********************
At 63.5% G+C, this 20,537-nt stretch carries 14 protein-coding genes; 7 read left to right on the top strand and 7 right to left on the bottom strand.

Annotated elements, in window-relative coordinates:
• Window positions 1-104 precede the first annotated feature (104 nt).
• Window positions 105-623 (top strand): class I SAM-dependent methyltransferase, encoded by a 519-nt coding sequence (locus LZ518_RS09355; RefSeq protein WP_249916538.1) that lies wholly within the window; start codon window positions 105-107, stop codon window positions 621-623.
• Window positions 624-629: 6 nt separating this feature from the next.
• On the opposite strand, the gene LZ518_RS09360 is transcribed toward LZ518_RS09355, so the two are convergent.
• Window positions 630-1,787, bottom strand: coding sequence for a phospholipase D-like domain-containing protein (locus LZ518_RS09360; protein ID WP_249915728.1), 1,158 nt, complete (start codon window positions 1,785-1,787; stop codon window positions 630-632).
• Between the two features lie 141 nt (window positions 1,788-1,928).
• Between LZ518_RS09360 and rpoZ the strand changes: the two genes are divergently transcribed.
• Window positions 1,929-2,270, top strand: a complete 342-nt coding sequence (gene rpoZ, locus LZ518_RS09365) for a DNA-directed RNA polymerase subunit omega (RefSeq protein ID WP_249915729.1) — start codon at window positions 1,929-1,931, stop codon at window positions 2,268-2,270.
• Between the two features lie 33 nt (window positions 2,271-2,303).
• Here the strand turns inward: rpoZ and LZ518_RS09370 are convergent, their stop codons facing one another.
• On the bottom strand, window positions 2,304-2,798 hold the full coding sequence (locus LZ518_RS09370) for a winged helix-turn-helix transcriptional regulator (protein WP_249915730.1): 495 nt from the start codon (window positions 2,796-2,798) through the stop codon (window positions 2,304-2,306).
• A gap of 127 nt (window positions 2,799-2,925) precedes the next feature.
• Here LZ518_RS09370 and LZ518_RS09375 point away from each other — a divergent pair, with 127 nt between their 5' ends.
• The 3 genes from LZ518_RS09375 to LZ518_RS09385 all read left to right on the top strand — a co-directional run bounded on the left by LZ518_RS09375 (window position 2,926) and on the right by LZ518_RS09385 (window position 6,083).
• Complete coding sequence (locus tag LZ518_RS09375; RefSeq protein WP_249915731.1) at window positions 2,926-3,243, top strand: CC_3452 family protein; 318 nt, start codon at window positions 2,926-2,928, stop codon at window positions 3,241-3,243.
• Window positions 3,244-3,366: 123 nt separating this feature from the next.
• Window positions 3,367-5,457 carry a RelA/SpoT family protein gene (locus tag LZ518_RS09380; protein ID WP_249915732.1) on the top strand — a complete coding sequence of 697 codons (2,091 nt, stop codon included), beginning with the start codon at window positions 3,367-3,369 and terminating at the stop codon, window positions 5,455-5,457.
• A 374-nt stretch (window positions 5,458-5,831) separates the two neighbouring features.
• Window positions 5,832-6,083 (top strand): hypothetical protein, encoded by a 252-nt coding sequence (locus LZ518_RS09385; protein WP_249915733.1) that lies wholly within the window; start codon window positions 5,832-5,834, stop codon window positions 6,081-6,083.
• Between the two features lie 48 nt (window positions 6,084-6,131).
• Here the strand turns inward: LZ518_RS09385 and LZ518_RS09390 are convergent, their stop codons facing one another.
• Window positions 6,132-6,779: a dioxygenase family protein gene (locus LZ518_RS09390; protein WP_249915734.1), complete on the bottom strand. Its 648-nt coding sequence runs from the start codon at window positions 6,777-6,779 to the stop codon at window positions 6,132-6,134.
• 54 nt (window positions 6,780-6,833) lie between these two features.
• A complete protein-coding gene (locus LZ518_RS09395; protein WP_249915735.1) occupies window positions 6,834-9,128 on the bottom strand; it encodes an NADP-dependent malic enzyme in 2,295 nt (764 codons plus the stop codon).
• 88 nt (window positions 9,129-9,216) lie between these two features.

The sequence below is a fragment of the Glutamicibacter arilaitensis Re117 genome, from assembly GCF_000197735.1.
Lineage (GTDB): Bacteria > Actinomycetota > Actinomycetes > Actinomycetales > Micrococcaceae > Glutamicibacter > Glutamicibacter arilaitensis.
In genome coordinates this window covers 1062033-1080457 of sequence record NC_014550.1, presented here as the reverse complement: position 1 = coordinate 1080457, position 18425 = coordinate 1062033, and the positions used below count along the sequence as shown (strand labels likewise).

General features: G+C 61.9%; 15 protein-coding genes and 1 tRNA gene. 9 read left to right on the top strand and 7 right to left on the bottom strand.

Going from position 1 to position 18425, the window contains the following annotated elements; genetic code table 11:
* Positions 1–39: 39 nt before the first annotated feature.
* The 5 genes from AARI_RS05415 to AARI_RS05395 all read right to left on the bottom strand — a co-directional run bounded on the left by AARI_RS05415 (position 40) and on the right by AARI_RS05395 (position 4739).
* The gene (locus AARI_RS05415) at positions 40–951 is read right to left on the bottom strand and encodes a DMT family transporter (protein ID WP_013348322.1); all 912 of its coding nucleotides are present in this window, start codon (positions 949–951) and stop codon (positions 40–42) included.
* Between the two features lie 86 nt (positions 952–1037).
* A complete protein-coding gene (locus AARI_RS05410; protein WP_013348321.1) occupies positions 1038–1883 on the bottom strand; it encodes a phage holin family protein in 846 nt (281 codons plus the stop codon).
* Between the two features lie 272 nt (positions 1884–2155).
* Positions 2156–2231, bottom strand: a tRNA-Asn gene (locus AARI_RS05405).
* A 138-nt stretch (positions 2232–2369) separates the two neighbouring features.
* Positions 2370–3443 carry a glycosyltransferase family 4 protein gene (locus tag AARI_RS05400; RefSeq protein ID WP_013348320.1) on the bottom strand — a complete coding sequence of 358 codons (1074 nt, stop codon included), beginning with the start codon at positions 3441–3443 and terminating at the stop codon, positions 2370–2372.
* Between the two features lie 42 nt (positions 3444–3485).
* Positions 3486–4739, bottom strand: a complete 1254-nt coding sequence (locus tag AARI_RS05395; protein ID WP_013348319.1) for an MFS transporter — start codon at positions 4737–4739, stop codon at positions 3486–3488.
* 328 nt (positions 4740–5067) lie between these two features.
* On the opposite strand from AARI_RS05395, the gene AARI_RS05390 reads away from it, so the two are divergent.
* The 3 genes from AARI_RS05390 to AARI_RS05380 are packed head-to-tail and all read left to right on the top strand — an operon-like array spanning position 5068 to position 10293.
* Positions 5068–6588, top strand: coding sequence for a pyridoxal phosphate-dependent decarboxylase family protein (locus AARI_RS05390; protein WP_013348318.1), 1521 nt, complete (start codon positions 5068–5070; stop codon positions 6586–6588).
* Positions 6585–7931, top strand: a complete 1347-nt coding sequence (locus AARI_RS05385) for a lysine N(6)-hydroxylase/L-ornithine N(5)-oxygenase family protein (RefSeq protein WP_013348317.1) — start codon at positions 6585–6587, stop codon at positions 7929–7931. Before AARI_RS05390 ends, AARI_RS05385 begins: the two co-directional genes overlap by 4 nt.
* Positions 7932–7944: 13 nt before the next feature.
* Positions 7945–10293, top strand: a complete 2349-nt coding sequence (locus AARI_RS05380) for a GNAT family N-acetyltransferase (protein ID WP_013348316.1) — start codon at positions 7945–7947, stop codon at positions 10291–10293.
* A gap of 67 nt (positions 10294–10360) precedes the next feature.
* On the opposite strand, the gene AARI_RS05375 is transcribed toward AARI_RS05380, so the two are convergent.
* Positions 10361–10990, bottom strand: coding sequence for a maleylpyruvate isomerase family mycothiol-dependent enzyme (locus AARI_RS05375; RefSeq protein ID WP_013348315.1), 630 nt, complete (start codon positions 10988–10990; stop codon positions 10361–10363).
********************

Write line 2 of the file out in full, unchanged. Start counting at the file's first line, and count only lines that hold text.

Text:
Annotated elements, in window-relative coordinates: